Some good new fiction paperbacks have come out in the past days and weeks. Today’s new arrival is Porno by Irvine Welsh. This one apparently resurrects the characters from Trainspotting and chronicles their foray into the world of adult films. I read Trainspotting while I was staying with my friend Derek and his folks at their house in Maine. I loved the book; I was thrilled when I found myself thinking in the thick Scottish accent of the book: bairn for baby, bird for girl, etc. It was the summer after my senior year in high school. I was of an age and at a moment for which Trainspotting was perfect, plus there is something special about a book read while vacationing, when huge chuncks are read at a time, and nothing that happens in between these reading sessions is weighty enough to detract from a full immersion in the story at hand. I became sufficiently attached to Renton, Sick Boy, and the rest that had Porno been around, I probably would have begun reading it the moment I set down its predecessor. Instead, with the intervening pause approaching ten years, I never mustered the interest to read Porno. Maybe if I ever read Trainspotting again, I will read Porno as well. Also out recently in paper: After the Quake by Haruki Murakami. Since Murakami’s stories appear frequently in the New Yorker, and since I read the New Yorker each week, by the time this earthquake-centered collection came out I had already read many of the stories. Once some time has passed, a decade perhaps, I will buy this book and read all the stories again. I feel confident that Murakami will remain in print. One day I would also like to reread his book Norwegian Wood. It is a favorite book of mine, in large part bacause it reminded me of that great feeling you get when you find one that’s really good. Life of Pi by Yann Martel, I suspect, may be able to deliver that same feeling. This one, since it came out, has had an ever-growing swell of support, cresting with it’s being awarded the Booker Prize. My grandmother, whose taste in books I trust considerably, found this book to be remarkable. Out of all the books I’m mentioning today, I’ll most likely read Everything Is Illuminated by Jonathan Safran Foer soonest. I read an excerpt of the book many months ago in a “New Fiction” issue of the New Yorker. I was both surprised by and somewhat skeptical of its more daring stylistic flourishes. There is no denying that this is a good book though, unless I’m foolish enough to go against the recommendations of several of my trusted fellow readers.A Small but Important Poker AddendaIn my mention of Positively Fifth Street, I forget to mention a related book that, at the very least, I would like to have on the record so that I remember to read it one day. The Biggest Game in Town by A. Alvarez is another account of the World Series of Poker and is, from what I hear, a must read for all poker fans. Plus, Chronicle Books is the publisher, which is why it looks so cool.

It’s a good thing I’m broke or I’d probably be in Vegas right now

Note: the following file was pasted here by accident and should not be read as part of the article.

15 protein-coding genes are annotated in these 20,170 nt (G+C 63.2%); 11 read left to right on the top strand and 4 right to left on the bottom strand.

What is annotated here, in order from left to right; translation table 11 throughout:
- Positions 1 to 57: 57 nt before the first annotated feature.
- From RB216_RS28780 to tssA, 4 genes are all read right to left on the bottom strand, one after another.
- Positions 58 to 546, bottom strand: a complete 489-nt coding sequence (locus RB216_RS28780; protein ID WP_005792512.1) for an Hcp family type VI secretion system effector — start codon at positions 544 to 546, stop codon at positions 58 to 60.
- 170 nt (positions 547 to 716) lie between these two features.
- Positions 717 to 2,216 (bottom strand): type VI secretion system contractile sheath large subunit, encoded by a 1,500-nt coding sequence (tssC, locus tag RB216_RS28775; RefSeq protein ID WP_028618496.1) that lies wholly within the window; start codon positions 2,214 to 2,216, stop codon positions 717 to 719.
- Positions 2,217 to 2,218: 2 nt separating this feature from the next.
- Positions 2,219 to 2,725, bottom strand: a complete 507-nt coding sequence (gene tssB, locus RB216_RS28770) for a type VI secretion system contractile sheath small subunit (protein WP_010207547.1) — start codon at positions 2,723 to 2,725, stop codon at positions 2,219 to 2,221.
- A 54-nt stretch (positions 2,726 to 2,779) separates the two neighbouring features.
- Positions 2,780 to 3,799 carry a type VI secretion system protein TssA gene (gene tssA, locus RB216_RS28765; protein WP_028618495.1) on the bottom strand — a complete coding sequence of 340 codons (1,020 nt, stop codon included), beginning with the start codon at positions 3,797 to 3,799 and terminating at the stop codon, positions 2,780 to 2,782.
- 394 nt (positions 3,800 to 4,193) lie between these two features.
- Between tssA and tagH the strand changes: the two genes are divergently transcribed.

For some reason I’ve always been wary of audio books. For one thing, they are expensive and for another the whole idea of listening to a book seems antithetical to the author’s original task of putting words to paper. Recent events, however, have alleviated this wariness. A friend of mine has suddenly gained access to free audio books, and when she offered me some titles to choose from, I couldn’t help myself. I am in a constant struggle to read as many books as possible, and, working at the book store, my list of must-read books increases at a far greater rate than I am able to manage. With my newfound acceptance of audiobooks, though, I have mbeen able to greatly increase my reading productivity. In fact, I finished listening to a terrific book on the way to work today, Positively Fifth Street by James McManus, and I must say I was sad to have it end. McManus’ book did wonders for my terrible Los Angeles commute (I know, it’s such a cliche, but LA traffic is no joke). This book has been very popular since it came out a few weeks ago, and many had been eagerly anticipating it ever since the Harper’s magazine article that was the book’s progenitor. McManus was sent to Vegas to cover the both the trial of the murderers of Ted Binion and the World Series of Poker that Binion’s father had created and that the family he left behind continued to run every year. Upon his arrival, McManus makes the fateful decision to use his advance money for the Harper’s article to enter the tournament, and, though he has never played professionaly, he makes it all the way to the final table. He paints both the trial and his no limit poker travails with vivid prose, and he really makes you root for him. The Vegas setting combined with the participatory journalist angle reminded me a lot of Fear and Loathing, and though the books are very different, Fifth Street is easily as invigorating as the original tale of a lost weekend in the desert.Books I’d love to read (but will I ever get around to it?)As I mentioned above my list of books to read is monsterous and ever-increasing. In fact, my list is so long that there are quite a few books on my shelf that I fully intend to read — that I would love to read — but are constantly being bumped farther down my list by books that I deem to be of a higher priority. Long gone are the days when I would casually finish up a book and then blithely wander around the local bookstore hoping to come across something that piqued my interest. My backed up piles now stare up at me plaintively, wondering if I will ever get around to reading them. Since, I’m not sure when I will ever get around to reading some of these, I will do what I have determined arbitrarily to be the next best thing: mention them here. A casual glance at the book shelf behind me reveals several books that are waiting out their purgatory: The Hole in the Flag is Andrei Codrescu’s account of the fall of the oppressive regime in his native country. I want to read this because I love Codrescu’s commentary on NPR and because I visited Romania almost ten years ago and have been fascinated by the country ever since. I hope to read Mr. Jefferson’s University by Garry Wills for similar reasons. Wills is a masterful historian and biographer, and I attended the college that is the subject of the book. Plus, the National Geographic Directions series of travel writing, of which this book is a part, has proven, in my experience, to be very much worth reading. Down to Earth by Ted Steinberg is about nature’s role in American history. I read about this book when it came out last fall and it reminded me of Guns, Germs, and Steel the Pulitzer Prize winner by Jared Diamond. I loved that book so figured I’d be into this one as well. I snagged an advance copy of An Army at Dawn by Rick Atkinson when it appeared in the book store last summer. I had just finished John Keegan’s masterful history of The Second World War, and so I couldn’t pass on a free book about the Allies liberation of North Africa. The book has since won the Pulitzer and I haven’t even cracked the spine. I’m sure I’ll get around to it at some point. Well, there are many more to name, so I think I’ll stop there before this gets too depressing. So many books to read.Leonard Michaels RIPIn my rant about that 70’s O. Henry book yesterday, I neglected to mention the collection’s first story “Robinson Crusoe Liebowitz” by Leonard Michaels. The story centers around a man hiding in his lover’s bedroom. He is persecuted by twin tormentors: his fear of being discovered by his lover’s fiance and his burning need to urinate. It is a dark and clever story. It stuck in my mind, and when a customer mentioned today at the store that Michaels had recently passed away, I remembered poor Liebowitz and his straining bladder. I don’t know much about Michaels, though I would like to read his novel The Men’s Club if I can manage to track it down, so I’ll let his obit tell the rest of the story.